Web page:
Now, has three corporate offices and 600 employees, and Stroh has had to find new ways to maintain effective communication and stay in touch with employee needs. Stroh still calls all his employees on their birthdays to thank them personally for their contributions and chat about their personal lives and individual challenges. He also continues to be very involved in talking to customers, finding out about their pain points, and seeking out opportunities to stay engaged in all levels of the business.

“Being a relatively young CEO, I’m really hands-on,” Stroh says. “I love to this day talking to clients. I love being in an interview and interviewing new employees. I love standing up in front of our employees and sharing with them our vision and values.”

Instead of pizza parties on the floor, Stroh now visits all three corporate offices monthly to have brown-bag lunches with anywhere from 25 to 250 employees, During these lunches, he talks about the company’s goals and challenges, answers employee questions and talks to his people about what matters to them.

The company also holds regular focus groups with employees, giving them opportunities to share insights and experiences. Stroh frequently sits in on the focus groups to moderate or prepares discussion topics to get feedback on specific issues, such as industry trends or customer needs.

“It goes back to the roots of our business,” he says. “That’s what connects me with the soul of our business, talking to the front-end clients, talking to our employees who are most directly on the front line.”

Even with brown-bag lunches and focus groups, it can be tough to keep employees motivated to execute your vision when the big picture keeps getting bigger. As has expanded across offices, Stroh has made adjustments to better align his employees companywide on strategy and goals.

In 2007, he introduced “The Founder’s Corner,” an employee intranet similar to an internal Twitter feed. Stroh posts updates on The Founder’s Corner constantly, communicating information about the company’s ongoing challenges, news, and short- and long-term successes.

“I’m a pretty vocal person, and the person right outside my door knows everything that I’m working on, and I know everything that they are working on, but what about the person who is in our Phoenix office and I see once a month?” Stroh says. “Maybe they don’t have the opportunity to come to a brown-bag lunch. The intranet was just a way to pump out all of key strategic initiatives that we’re working on, every single week.”

To make sure his managers also continually re-evaluate their individual goals and growth strategies, Stroh asks his vice presidents and their directors to e-mail their top three strategic objectives at the beginning of every week, and e-mail progress on those goals at the week’s end.

By having management constantly review the challenges facing the company, Stroh ensures that urgent day-to-day issues don’t interfere with achieving’s long-term vision. It also keeps them thinking about new ways to add value continuously as individual entrepreneurs.

“When you are growing as quickly as we are, there’s one universal truth, which is everything is constantly changing,” Stroh says. “You are constantly reinventing your CRM systems, your phone systems, your AP process and your accounting systems. It’s a constant thing. You have to get comfortable dealing with change and have a culture that embraces change.”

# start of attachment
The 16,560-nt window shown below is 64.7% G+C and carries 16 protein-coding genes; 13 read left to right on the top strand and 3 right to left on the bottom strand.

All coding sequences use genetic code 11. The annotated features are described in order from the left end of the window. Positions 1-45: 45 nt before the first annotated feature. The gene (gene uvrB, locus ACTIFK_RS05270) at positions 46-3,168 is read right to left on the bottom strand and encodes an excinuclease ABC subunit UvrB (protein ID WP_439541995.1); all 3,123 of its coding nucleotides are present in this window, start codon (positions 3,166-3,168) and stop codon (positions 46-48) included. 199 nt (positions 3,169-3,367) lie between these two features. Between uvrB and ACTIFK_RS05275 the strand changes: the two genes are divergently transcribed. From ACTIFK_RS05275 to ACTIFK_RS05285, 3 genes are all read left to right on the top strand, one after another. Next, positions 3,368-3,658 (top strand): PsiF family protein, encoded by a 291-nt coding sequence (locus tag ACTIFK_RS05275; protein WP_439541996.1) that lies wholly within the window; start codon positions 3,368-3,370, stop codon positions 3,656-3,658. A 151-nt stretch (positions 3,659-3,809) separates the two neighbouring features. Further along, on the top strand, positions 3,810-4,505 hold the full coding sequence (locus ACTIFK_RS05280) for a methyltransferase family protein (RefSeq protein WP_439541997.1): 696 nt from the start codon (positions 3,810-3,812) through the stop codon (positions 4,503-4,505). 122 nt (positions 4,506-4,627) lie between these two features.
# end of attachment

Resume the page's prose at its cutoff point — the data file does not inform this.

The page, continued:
Today, ranks as one of the fastest-growing privately held companies in Northern California. It has appeared on Entrepreneur magazine’s 2008 Hot 100 and has ranked on Inc. 500’s list of fastest-growing companies for the last three years. Promoting a culture of entrepreneurism long-term means you are always seeking out new opportunities to better serve customers. Stroh never stops looking for new ways to add value for customers. He asks his employees to do the same.

“We are constantly evaluating new ideas,” Stroh says. “It’s part of our core values, to constantly innovate. That’s both in new products, new offerings and new opportunities in what we do.

“In a perfect world for us, we’re taking hundreds or even thousands of small risks every day, but we try to limit the number of ‘bet-the-farm’ risks to a very small set.”

With lots of calculated risk taking, the company encourages employees to be competitive and innovative, without committing too many resources to an idea that may fall flat.

“Part of the reason we like to test small and let Darwinism work its forces is that with limited resources committed, you don’t have to keep sprinting if you are running in the wrong direction. You can change course quickly.”

With new product committees and new business opportunity meetings, Stroh gives employees many outlets to be creative, take risks and test new ideas. However, the chief way he gets employees to drive’s entrepreneurial vision is still by showing them the value of that vision for the company and its clients.

“When people say I found something that I think we can do better, you don’t blow it off,” Stroh says. “You fix it immediately, and you send a message to the whole company of whose idea was it and what value that created for the business. Then you perpetuate that culture of entrepreneurism.

“We celebrate the success of our consumer clients with testimonials we post all over the office. Consumer successes —when we change their lives we make that very visible in our company so it never turns into a business that people aren’t tangibly connected with the consumers that we are helping.”


Photo by Anthony Garcia

Brad Stroh, co-founder and CEO,

The Stroh File

Brad Stroh
Co-founder  and CEO

Born: Chicago

Education: Bachelor’s degree from Amherst College; MBA from Stanford University

What was your first job?

I was a caddy. Until you turned 16 in my town, you couldn’t get a paycheck. So I caddied. Then, I had my own lawn mower business. I also scooped ice cream at the age of 16.

What sports did you play growing up?

I played everything, but the sport I excelled at was lacrosse. I went to Amherst College in Massachusetts and I was the captain of my lacrosse team. I would say I learned as much about leading a company as captain of lacrosse team as I did in two years of business school at Stanford. I also played basketball, football and soccer. In high school, I played three sports.

What do you do to regroup on a tough day?

I like to write creatively. I actually wrote a novel called ‘The Dharma King’… about the search for the Panchen Lama, a Tibetan Lama. For me, that’s a great creative outlet, which is very different than my day job. I like to work out. When you push yourself athletically, a lot of times you have these cathartic moments when your stress just sort of breaks, and you get clarity in a decision. And I really love going for walks with my kids. We kind of live out in the woods. I try to do it nightly.